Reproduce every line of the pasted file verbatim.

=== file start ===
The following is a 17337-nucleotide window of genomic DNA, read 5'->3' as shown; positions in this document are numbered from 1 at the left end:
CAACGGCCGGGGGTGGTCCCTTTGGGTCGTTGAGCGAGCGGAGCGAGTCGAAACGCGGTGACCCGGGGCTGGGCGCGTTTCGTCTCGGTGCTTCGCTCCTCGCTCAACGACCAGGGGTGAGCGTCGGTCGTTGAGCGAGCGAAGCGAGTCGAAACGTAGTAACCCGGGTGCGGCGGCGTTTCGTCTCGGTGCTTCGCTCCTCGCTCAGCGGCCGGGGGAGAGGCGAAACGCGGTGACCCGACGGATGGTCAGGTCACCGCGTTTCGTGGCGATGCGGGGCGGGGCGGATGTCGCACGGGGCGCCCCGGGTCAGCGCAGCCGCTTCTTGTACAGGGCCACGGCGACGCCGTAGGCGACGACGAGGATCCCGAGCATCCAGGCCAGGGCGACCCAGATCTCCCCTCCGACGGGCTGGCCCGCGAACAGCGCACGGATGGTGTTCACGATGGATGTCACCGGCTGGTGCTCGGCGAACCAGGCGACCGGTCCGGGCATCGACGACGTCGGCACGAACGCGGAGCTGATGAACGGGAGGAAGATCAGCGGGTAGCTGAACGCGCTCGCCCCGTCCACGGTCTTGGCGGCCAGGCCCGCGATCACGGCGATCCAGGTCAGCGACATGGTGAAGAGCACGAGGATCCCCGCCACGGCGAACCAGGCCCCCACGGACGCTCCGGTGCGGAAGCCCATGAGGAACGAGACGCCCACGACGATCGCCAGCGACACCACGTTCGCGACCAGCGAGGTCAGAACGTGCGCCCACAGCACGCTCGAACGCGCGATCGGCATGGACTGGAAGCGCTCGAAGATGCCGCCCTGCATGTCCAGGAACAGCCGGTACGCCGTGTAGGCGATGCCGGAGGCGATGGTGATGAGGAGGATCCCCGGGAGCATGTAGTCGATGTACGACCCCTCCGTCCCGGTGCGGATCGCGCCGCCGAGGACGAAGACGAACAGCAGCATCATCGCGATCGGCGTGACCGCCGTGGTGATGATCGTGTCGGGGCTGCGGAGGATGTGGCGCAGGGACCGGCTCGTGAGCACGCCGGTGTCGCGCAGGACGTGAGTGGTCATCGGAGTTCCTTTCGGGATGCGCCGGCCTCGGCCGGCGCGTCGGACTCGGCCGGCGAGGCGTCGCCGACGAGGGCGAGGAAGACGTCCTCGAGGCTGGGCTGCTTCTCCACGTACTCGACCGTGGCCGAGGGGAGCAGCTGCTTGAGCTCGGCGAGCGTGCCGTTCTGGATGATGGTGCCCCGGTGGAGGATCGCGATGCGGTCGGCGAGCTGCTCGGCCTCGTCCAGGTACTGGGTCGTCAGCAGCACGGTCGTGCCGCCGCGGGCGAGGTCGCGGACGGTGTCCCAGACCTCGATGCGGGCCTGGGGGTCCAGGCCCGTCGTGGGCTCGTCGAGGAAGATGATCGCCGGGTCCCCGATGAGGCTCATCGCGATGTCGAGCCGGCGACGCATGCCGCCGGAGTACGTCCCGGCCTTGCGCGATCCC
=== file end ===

The following is a 17337-nucleotide window of genomic DNA, read 5'->3' as shown; positions in this document are numbered from 1 at the left end:
CAACGGCCGGGGGTGGTCCCTTTGGGTCGTTGAGCGAGCGGAGCGAGTCGAAACGCGGTGACCCGGGGCTGGGCGCGTTTCGTCTCGGTGCTTCGCTCCTCGCTCAACGACCAGGGGTGAGCGTCGGTCGTTGAGCGAGCGAAGCGAGTCGAAACGTAGTAACCCGGGTGCGGCGGCGTTTCGTCTCGGTGCTTCGCTCCTCGCTCAGCGGCCGGGGGAGAGGCGAAACGCGGTGACCCGACGGATGGTCAGGTCACCGCGTTTCGTGGCGATGCGGGGCGGGGCGGATGTCGCACGGGGCGCCCCGGGTCAGCGCAGCCGCTTCTTGTACAGGGCCACGGCGACGCCGTAGGCGACGACGAGGATCCCGAGCATCCAGGCCAGGGCGACCCAGATCTCCCCTCCGACGGGCTGGCCCGCGAACAGCGCACGGATGGTGTTCACGATGGATGTCACCGGCTGGTGCTCGGCGAACCAGGCGACCGGTCCGGGCATCGACGACGTCGGCACGAACGCGGAGCTGATGAACGGGAGGAAGATCAGCGGGTAGCTGAACGCGCTCGCCCCGTCCACGGTCTTGGCGGCCAGGCCCGCGATCACGGCGATCCAGGTCAGCGACATGGTGAAGAGCACGAGGATCCCCGCCACGGCGAACCAGGCCCCCACGGACGCTCCGGTGCGGAAGCCCATGAGGAACGAGACGCCCACGACGATCGCCAGCGACACCACGTTCGCGACCAGCGAGGTCAGAACGTGCGCCCACAGCACGCTCGAACGCGCGATCGGCATGGACTGGAAGCGCTCGAAGATGCCGCCCTGCATGTCCAGGAACAGCCGGTACGCCGTGTAGGCGATGCCGGAGGCGATGGTGATGAGGAGGATCCCCGGGAGCATGTAGTCGATGTACGACCCCTCCGTCCCGGTGCGGATCGCGCCGCCGAGGACGAAGACGAACAGCAGCATCATCGCGATCGGCGTGACCGCCGTGGTGATGATCGTGTCGGGGCTGCGGAGGATGTGGCGCAGGGACCGGCTCGTGAGCACGCCGGTGTCGCGCAGGACGTGAGTGGTCATCGGAGTTCCTTTCGGGATGCGCCGGCCTCGGCCGGCGCGTCGGACTCGGCCGGCGAGGCGTCGCCGACGAGGGCGAGGAAGACGTCCTCGAGGCTGGGCTGCTTCTCCACGTACTCGACCGTGGCCGAGGGGAGCAGCTGCTTGAGCTCGGCGAGCGTGCCGTTCTGGATGATGGTGCCCCGGTGGAGGATCGCGATGCGGTCGGCGAGCTGCTCGGCCTCGTCCAGGTACTGGGTCGTCAGCAGCACGGTCGTGCCGCCGCGGGCGAGGTCGCGGACGGTGTCCCAGACCTCGATGCGGGCCTGGGGGTCCAGGCCCGTCGTGGGCTCGTCGAGGAAGATGATCGCCGGGTCCCCGATGAGGCTCATCGCGATGTCGAGCCGGCGACGCATGCCGCCGGAGTACGTCCCGGCCTTGCGCGATCCC